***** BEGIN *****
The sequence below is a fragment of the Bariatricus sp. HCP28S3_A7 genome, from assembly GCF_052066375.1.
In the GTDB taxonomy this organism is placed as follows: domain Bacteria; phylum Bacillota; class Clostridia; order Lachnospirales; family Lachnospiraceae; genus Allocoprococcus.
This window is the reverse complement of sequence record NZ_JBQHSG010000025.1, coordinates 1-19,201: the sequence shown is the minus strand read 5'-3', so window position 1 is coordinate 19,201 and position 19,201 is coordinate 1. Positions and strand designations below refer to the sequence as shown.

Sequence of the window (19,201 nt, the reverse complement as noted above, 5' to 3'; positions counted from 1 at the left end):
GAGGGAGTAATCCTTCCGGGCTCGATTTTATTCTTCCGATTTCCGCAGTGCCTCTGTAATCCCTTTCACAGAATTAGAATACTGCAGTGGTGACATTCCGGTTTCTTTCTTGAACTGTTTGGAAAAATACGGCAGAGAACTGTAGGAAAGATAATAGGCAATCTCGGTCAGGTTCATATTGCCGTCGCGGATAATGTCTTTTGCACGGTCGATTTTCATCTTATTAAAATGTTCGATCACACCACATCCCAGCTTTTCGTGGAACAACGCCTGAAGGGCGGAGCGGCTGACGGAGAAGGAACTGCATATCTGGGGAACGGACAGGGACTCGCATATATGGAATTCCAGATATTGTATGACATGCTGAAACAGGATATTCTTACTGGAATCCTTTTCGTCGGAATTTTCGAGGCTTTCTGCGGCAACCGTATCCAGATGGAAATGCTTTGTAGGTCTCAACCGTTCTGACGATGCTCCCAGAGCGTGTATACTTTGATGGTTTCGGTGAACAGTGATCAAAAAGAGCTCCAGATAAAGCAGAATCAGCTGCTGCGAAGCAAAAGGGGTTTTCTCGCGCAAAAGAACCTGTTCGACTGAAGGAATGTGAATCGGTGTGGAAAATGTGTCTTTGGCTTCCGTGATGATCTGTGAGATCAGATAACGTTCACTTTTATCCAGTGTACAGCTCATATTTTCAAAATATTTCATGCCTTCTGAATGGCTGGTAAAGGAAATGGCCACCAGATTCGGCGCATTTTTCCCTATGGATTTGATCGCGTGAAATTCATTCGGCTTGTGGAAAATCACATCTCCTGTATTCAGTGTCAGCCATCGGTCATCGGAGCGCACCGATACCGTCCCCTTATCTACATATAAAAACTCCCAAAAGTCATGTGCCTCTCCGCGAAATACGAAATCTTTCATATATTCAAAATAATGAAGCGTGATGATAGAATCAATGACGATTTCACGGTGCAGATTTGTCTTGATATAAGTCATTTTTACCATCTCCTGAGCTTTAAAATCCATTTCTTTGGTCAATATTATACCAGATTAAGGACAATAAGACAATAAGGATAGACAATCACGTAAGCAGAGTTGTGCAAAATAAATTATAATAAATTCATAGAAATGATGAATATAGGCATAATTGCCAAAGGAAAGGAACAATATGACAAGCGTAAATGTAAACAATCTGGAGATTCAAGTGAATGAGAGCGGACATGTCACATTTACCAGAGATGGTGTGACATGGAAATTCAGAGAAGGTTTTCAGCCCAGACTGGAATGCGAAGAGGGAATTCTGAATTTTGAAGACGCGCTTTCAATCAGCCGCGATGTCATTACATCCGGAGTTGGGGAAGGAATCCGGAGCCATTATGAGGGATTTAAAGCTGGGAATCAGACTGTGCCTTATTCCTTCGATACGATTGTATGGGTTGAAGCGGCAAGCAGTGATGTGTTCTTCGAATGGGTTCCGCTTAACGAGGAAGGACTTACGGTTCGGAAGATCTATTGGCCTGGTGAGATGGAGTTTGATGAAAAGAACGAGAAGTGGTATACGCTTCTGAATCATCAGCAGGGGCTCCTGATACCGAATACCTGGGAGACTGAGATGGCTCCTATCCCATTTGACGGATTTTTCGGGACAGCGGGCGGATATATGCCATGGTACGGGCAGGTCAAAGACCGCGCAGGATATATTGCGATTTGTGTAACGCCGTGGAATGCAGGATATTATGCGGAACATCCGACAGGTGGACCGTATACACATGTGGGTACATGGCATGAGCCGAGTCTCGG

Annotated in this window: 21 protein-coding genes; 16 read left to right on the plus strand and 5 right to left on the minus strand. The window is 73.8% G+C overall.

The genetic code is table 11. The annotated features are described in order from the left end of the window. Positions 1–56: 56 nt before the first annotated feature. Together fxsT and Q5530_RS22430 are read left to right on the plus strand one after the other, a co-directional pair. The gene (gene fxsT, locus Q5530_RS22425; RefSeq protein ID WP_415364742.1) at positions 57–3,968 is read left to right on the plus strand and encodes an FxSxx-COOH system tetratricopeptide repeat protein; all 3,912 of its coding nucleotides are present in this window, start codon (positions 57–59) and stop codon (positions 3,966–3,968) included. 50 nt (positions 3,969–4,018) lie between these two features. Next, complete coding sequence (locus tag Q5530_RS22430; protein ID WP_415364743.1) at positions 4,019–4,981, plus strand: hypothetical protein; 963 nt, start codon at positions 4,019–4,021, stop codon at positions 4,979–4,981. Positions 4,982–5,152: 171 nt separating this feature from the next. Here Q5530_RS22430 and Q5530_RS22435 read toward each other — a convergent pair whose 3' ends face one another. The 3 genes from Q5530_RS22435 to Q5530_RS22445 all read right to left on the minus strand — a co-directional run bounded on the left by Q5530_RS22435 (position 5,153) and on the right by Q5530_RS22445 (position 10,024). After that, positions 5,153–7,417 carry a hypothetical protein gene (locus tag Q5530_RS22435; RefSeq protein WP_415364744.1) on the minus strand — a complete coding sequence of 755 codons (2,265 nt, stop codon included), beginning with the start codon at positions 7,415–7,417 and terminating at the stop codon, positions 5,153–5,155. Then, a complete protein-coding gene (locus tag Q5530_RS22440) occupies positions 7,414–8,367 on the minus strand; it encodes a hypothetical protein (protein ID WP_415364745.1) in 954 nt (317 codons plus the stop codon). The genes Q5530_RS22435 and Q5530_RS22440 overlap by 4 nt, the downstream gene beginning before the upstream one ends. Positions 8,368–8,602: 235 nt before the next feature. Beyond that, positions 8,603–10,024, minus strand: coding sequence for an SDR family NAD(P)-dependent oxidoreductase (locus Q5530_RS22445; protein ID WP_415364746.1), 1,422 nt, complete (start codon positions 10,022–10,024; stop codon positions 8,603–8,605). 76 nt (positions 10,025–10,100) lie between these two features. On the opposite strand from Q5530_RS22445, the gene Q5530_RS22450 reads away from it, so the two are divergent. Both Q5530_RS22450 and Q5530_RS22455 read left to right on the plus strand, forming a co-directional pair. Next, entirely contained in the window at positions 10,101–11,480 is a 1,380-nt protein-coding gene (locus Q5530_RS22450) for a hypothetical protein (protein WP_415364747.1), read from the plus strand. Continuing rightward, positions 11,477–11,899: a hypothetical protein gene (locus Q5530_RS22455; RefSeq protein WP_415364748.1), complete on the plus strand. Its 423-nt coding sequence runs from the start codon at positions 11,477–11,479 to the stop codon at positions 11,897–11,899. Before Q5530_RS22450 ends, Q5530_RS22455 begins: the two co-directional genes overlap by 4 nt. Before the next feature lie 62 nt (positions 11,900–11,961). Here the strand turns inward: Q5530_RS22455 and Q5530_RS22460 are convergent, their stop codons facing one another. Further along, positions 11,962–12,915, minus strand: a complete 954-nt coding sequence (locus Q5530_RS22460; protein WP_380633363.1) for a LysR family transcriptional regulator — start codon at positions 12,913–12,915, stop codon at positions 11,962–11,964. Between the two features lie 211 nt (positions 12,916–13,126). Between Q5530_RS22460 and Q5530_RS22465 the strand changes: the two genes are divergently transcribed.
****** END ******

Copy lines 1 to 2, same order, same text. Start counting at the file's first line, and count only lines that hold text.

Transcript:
The sequence below is a fragment of the Bariatricus sp. HCP28S3_A7 genome, from assembly GCF_052066375.1.
In the GTDB taxonomy this organism is placed as follows: domain Bacteria; phylum Bacillota; class Clostridia; order Lachnospirales; family Lachnospiraceae; genus Allocoprococcus.